Your mama told you, or, at least, Smokey Robinson’s mama told him, shop around. It’s good advice when it comes to picking a college for yourself or your child, says Jim Applegate, executive director of the Illinois Board of Higher Education. “Don’t assume that higher cost means better quality,” Applegate says. You could be in a grocery aisle, or on Amazon, and assume the most expensive of an array of items is simply better. “That’s not always true, and it’s not always true in higher education.”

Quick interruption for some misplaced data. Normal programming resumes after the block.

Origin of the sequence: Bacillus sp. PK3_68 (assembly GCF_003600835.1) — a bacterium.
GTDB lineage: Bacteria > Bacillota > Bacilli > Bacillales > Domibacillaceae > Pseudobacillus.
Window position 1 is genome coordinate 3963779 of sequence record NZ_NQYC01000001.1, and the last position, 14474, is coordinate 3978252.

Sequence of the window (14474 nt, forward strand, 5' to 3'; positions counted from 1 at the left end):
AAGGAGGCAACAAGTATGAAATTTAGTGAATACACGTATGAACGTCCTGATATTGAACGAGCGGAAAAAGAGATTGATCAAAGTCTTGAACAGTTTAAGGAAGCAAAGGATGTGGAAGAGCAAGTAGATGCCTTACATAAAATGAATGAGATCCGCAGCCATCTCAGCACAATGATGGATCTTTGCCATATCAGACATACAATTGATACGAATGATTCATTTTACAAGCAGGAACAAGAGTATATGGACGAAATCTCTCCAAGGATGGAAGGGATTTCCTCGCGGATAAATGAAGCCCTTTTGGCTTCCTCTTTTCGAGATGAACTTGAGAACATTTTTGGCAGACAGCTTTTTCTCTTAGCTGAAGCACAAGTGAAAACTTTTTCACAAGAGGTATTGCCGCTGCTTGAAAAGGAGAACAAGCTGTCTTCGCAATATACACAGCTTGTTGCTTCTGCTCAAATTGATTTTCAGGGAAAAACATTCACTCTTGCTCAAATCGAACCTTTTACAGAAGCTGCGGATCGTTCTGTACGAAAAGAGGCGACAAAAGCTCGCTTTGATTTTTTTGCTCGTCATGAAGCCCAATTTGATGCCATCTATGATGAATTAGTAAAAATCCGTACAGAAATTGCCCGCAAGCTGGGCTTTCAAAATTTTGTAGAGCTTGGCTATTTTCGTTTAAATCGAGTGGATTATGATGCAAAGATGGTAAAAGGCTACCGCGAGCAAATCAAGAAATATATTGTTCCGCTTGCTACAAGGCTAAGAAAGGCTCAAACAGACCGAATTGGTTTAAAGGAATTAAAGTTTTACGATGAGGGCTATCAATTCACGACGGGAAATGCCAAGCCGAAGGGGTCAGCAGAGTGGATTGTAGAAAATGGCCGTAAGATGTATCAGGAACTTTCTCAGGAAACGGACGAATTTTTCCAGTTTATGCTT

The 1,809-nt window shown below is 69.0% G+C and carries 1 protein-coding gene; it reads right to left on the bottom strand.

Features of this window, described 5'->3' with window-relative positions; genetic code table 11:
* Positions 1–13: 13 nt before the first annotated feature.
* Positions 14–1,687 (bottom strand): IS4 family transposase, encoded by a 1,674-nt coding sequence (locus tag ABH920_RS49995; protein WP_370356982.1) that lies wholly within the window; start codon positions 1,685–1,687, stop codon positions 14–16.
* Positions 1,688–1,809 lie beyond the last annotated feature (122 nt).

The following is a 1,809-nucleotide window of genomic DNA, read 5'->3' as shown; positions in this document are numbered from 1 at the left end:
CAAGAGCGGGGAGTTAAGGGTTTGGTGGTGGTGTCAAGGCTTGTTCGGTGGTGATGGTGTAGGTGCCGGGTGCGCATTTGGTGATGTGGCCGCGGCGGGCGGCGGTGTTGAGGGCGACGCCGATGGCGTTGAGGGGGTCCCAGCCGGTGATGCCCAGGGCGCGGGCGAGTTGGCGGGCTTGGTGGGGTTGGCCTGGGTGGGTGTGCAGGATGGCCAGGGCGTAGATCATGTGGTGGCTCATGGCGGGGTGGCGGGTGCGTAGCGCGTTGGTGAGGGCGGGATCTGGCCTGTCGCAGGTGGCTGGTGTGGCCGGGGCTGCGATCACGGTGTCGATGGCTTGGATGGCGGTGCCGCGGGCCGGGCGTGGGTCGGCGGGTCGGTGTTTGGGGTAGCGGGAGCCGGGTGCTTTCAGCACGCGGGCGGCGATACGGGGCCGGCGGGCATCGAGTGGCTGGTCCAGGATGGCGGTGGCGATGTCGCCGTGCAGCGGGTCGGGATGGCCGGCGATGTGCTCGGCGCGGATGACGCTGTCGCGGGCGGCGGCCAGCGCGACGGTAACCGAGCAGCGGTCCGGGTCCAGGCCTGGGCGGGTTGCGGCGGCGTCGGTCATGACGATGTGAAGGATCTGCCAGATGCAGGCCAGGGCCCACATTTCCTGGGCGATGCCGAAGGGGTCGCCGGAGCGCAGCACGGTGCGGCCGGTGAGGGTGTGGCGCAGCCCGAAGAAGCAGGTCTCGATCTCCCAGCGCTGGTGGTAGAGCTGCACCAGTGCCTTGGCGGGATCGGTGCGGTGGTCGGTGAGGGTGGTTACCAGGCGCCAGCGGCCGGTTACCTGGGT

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What proportion of your freshmen get a degree, and in four years? What about job placement? Applegate says you should be prepared to ask tough questions, and college faculty and staff should be prepared to answer them.
“Get real cost comparison data if you can,” says Applegate, “and if they can’t provide you with any data about what happens to their students, that would be, to me, a red flag, because if they’re not measuring it, they’re probably not treasuring it.”